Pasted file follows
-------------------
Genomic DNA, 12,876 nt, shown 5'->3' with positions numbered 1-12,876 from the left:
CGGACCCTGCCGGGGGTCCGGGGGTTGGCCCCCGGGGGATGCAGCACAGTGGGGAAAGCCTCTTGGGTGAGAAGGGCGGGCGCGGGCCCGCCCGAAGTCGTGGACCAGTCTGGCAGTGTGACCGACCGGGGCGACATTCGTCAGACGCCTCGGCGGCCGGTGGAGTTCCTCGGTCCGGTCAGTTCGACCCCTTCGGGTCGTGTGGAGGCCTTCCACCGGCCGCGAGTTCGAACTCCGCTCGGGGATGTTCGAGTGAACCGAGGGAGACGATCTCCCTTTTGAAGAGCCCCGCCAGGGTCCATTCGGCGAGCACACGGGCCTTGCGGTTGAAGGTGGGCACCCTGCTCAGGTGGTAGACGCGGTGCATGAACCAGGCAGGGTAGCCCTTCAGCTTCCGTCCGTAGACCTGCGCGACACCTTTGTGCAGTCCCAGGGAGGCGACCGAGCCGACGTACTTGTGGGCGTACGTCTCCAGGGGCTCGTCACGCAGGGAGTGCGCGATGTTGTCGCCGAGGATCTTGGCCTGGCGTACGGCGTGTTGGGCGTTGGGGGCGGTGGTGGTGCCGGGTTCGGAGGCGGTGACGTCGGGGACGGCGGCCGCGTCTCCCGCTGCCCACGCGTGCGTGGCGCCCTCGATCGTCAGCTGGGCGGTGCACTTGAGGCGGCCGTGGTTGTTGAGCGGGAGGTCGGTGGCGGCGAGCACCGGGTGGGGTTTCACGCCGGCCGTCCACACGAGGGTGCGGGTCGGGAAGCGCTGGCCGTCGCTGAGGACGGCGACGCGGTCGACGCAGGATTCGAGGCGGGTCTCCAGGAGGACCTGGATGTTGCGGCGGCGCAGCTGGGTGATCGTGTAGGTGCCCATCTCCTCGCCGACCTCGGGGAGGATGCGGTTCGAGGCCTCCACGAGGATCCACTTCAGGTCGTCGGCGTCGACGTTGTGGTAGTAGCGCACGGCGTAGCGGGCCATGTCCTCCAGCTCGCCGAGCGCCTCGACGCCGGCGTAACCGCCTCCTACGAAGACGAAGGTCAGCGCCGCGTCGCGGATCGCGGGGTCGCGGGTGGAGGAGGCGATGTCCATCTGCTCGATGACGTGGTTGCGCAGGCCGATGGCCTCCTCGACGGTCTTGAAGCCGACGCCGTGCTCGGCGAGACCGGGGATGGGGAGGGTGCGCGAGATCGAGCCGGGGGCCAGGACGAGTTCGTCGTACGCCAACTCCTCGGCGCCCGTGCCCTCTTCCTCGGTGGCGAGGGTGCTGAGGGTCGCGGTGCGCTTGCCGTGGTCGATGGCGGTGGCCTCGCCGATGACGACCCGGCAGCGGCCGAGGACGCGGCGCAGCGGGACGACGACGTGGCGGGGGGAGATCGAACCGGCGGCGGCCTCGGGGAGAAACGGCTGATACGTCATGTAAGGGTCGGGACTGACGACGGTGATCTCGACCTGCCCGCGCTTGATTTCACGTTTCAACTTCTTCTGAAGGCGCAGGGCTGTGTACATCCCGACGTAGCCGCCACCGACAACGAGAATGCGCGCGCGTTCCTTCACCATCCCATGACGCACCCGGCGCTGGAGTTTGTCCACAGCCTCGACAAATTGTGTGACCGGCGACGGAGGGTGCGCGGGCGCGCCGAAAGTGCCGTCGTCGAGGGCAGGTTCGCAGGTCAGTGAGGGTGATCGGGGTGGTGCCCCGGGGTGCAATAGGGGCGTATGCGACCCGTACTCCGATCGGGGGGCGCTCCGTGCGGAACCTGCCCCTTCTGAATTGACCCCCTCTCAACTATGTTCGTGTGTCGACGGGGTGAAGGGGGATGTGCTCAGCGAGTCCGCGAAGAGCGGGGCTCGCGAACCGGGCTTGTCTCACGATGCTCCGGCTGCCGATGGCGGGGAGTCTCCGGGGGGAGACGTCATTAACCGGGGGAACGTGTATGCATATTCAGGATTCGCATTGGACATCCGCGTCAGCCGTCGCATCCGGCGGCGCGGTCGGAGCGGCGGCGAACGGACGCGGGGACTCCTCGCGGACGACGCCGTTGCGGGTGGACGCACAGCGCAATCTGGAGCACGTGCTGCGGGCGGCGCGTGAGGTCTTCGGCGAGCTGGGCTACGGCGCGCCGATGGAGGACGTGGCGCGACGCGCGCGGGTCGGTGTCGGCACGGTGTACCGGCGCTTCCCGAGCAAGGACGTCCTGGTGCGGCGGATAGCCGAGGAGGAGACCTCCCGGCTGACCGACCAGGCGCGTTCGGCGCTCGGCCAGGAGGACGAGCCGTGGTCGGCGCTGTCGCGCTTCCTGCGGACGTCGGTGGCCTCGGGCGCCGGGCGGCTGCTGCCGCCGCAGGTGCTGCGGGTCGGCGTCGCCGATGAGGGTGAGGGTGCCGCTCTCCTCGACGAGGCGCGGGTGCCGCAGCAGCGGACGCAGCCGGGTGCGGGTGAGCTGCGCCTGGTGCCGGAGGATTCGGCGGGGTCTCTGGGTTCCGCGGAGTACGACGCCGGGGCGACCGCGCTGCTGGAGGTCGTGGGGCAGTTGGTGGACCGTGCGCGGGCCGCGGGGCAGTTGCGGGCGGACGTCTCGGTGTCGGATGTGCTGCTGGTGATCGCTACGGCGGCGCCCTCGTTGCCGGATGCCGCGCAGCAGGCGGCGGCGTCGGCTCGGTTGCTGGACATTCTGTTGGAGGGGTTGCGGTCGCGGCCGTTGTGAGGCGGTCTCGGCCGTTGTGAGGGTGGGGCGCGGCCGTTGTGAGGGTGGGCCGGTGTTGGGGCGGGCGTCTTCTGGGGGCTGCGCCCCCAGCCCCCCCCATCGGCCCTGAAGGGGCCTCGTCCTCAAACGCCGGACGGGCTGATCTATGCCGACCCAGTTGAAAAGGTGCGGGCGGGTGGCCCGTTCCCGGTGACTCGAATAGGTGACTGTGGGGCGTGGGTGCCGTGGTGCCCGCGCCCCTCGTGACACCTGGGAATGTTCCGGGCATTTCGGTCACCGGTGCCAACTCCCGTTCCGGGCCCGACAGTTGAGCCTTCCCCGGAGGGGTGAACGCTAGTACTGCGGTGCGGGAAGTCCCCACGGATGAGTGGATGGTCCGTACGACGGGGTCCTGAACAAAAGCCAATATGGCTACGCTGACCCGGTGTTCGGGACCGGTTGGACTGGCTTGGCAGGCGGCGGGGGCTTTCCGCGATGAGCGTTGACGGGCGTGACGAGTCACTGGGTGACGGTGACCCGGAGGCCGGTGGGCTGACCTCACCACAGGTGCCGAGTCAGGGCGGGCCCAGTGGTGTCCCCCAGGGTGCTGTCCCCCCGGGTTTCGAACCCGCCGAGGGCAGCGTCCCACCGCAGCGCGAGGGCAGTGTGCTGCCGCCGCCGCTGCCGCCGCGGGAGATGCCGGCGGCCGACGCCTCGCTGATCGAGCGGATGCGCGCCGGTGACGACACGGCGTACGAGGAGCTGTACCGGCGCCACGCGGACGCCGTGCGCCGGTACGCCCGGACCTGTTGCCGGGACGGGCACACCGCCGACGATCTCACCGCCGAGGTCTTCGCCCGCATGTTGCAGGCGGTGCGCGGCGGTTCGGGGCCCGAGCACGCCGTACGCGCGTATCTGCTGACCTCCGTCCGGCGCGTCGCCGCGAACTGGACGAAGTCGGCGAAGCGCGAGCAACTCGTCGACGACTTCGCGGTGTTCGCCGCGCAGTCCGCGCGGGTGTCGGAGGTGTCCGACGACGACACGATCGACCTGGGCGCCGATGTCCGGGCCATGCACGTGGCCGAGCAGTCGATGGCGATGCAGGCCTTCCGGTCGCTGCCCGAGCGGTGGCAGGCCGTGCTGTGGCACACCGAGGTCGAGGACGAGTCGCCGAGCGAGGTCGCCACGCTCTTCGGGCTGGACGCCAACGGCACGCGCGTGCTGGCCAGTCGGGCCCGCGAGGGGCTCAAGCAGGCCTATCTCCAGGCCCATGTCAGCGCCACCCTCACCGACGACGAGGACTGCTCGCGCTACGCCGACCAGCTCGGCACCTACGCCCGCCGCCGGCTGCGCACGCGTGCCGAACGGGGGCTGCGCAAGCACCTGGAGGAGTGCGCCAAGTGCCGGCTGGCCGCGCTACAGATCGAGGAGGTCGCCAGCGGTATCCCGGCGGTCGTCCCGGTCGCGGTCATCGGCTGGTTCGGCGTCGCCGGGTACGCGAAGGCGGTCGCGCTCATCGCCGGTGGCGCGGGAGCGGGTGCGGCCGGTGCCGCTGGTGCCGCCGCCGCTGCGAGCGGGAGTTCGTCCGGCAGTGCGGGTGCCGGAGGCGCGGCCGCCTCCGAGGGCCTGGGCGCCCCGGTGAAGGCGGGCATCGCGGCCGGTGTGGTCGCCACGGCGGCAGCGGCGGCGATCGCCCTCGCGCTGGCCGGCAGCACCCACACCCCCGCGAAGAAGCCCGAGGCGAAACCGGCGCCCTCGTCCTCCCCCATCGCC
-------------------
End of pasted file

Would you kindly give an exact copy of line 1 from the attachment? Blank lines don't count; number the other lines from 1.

Genomic DNA, 12,876 nt, shown 5'->3' with positions numbered 1-12,876 from the left: